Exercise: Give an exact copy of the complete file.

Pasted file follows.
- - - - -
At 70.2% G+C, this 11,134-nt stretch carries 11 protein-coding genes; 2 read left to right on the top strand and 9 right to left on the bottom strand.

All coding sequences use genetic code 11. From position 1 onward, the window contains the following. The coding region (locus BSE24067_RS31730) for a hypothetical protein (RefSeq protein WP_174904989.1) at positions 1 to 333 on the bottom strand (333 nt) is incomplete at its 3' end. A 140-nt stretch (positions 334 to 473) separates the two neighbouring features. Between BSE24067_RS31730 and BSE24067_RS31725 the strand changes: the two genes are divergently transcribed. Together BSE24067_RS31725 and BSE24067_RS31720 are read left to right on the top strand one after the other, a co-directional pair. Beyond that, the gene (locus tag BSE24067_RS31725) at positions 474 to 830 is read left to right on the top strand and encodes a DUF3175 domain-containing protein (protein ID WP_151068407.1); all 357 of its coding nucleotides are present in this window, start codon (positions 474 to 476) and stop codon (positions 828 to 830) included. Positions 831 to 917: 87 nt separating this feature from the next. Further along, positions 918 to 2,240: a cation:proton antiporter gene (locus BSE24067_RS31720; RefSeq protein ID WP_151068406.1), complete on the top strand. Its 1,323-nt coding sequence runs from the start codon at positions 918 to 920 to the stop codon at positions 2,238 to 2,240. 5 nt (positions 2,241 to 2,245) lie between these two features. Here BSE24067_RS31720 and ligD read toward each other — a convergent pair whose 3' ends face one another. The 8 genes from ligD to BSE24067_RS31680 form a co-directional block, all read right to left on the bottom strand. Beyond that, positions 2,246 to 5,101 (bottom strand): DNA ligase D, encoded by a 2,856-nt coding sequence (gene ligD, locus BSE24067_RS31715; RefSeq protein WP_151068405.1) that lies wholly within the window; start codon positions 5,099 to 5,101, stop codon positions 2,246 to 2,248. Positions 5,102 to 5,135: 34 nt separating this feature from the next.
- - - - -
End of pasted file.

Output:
At 70.2% G+C, this 11,134-nt stretch carries 11 protein-coding genes; 2 read left to right on the top strand and 9 right to left on the bottom strand.

All coding sequences use genetic code 11. From position 1 onward, the window contains the following. The coding region (locus BSE24067_RS31730) for a hypothetical protein (RefSeq protein WP_174904989.1) at positions 1 to 333 on the bottom strand (333 nt) is incomplete at its 3' end. A 140-nt stretch (positions 334 to 473) separates the two neighbouring features. Between BSE24067_RS31730 and BSE24067_RS31725 the strand changes: the two genes are divergently transcribed. Together BSE24067_RS31725 and BSE24067_RS31720 are read left to right on the top strand one after the other, a co-directional pair. Beyond that, the gene (locus tag BSE24067_RS31725) at positions 474 to 830 is read left to right on the top strand and encodes a DUF3175 domain-containing protein (protein ID WP_151068407.1); all 357 of its coding nucleotides are present in this window, start codon (positions 474 to 476) and stop codon (positions 828 to 830) included. Positions 831 to 917: 87 nt separating this feature from the next. Further along, positions 918 to 2,240: a cation:proton antiporter gene (locus BSE24067_RS31720; RefSeq protein ID WP_151068406.1), complete on the top strand. Its 1,323-nt coding sequence runs from the start codon at positions 918 to 920 to the stop codon at positions 2,238 to 2,240. 5 nt (positions 2,241 to 2,245) lie between these two features. Here BSE24067_RS31720 and ligD read toward each other — a convergent pair whose 3' ends face one another. The 8 genes from ligD to BSE24067_RS31680 form a co-directional block, all read right to left on the bottom strand. Beyond that, positions 2,246 to 5,101 (bottom strand): DNA ligase D, encoded by a 2,856-nt coding sequence (gene ligD, locus BSE24067_RS31715; RefSeq protein WP_151068405.1) that lies wholly within the window; start codon positions 5,099 to 5,101, stop codon positions 2,246 to 2,248. Positions 5,102 to 5,135: 34 nt separating this feature from the next.